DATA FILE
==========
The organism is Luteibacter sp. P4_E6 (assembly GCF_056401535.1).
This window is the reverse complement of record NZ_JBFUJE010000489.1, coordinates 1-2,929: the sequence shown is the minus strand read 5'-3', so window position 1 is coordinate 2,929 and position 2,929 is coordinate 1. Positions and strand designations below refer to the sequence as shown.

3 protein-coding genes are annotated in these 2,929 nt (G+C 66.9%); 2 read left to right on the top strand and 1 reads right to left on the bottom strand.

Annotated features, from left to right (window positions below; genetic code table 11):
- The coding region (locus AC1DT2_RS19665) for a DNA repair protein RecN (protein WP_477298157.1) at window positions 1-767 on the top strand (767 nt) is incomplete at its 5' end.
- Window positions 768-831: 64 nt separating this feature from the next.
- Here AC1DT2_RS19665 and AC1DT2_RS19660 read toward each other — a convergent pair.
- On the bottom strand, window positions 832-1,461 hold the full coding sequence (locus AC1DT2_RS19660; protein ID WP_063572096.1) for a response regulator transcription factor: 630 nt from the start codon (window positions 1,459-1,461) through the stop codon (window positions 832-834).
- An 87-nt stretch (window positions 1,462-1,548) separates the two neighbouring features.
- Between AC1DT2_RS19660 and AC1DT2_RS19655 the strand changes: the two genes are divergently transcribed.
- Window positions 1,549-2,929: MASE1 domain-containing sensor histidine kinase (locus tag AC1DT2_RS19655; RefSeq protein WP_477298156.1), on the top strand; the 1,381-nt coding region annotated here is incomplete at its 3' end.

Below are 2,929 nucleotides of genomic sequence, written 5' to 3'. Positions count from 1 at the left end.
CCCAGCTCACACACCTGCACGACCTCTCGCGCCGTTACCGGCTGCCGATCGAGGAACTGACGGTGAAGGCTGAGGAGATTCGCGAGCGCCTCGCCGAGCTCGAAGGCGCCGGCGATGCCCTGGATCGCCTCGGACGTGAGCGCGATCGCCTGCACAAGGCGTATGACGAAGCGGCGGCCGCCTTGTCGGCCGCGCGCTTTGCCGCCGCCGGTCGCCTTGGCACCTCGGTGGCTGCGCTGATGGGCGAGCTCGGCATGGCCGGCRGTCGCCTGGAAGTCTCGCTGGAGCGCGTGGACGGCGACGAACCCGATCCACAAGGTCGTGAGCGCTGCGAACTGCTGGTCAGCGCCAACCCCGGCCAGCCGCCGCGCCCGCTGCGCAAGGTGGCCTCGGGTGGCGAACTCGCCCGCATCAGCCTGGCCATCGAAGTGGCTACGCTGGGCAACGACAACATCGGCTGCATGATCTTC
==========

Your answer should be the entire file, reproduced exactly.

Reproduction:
The organism is Luteibacter sp. P4_E6 (assembly GCF_056401535.1).
This window is the reverse complement of record NZ_JBFUJE010000489.1, coordinates 1-2,929: the sequence shown is the minus strand read 5'-3', so window position 1 is coordinate 2,929 and position 2,929 is coordinate 1. Positions and strand designations below refer to the sequence as shown.

3 protein-coding genes are annotated in these 2,929 nt (G+C 66.9%); 2 read left to right on the top strand and 1 reads right to left on the bottom strand.

Annotated features, from left to right (window positions below; genetic code table 11):
- The coding region (locus AC1DT2_RS19665) for a DNA repair protein RecN (protein WP_477298157.1) at window positions 1-767 on the top strand (767 nt) is incomplete at its 5' end.
- Window positions 768-831: 64 nt separating this feature from the next.
- Here AC1DT2_RS19665 and AC1DT2_RS19660 read toward each other — a convergent pair.
- On the bottom strand, window positions 832-1,461 hold the full coding sequence (locus AC1DT2_RS19660; protein ID WP_063572096.1) for a response regulator transcription factor: 630 nt from the start codon (window positions 1,459-1,461) through the stop codon (window positions 832-834).
- An 87-nt stretch (window positions 1,462-1,548) separates the two neighbouring features.
- Between AC1DT2_RS19660 and AC1DT2_RS19655 the strand changes: the two genes are divergently transcribed.
- Window positions 1,549-2,929: MASE1 domain-containing sensor histidine kinase (locus tag AC1DT2_RS19655; RefSeq protein WP_477298156.1), on the top strand; the 1,381-nt coding region annotated here is incomplete at its 3' end.

Below are 2,929 nucleotides of genomic sequence, written 5' to 3'. Positions count from 1 at the left end.
CCCAGCTCACACACCTGCACGACCTCTCGCGCCGTTACCGGCTGCCGATCGAGGAACTGACGGTGAAGGCTGAGGAGATTCGCGAGCGCCTCGCCGAGCTCGAAGGCGCCGGCGATGCCCTGGATCGCCTCGGACGTGAGCGCGATCGCCTGCACAAGGCGTATGACGAAGCGGCGGCCGCCTTGTCGGCCGCGCGCTTTGCCGCCGCCGGTCGCCTTGGCACCTCGGTGGCTGCGCTGATGGGCGAGCTCGGCATGGCCGGCRGTCGCCTGGAAGTCTCGCTGGAGCGCGTGGACGGCGACGAACCCGATCCACAAGGTCGTGAGCGCTGCGAACTGCTGGTCAGCGCCAACCCCGGCCAGCCGCCGCGCCCGCTGCGCAAGGTGGCCTCGGGTGGCGAACTCGCCCGCATCAGCCTGGCCATCGAAGTGGCTACGCTGGGCAACGACAACATCGGCTGCATGATCTTC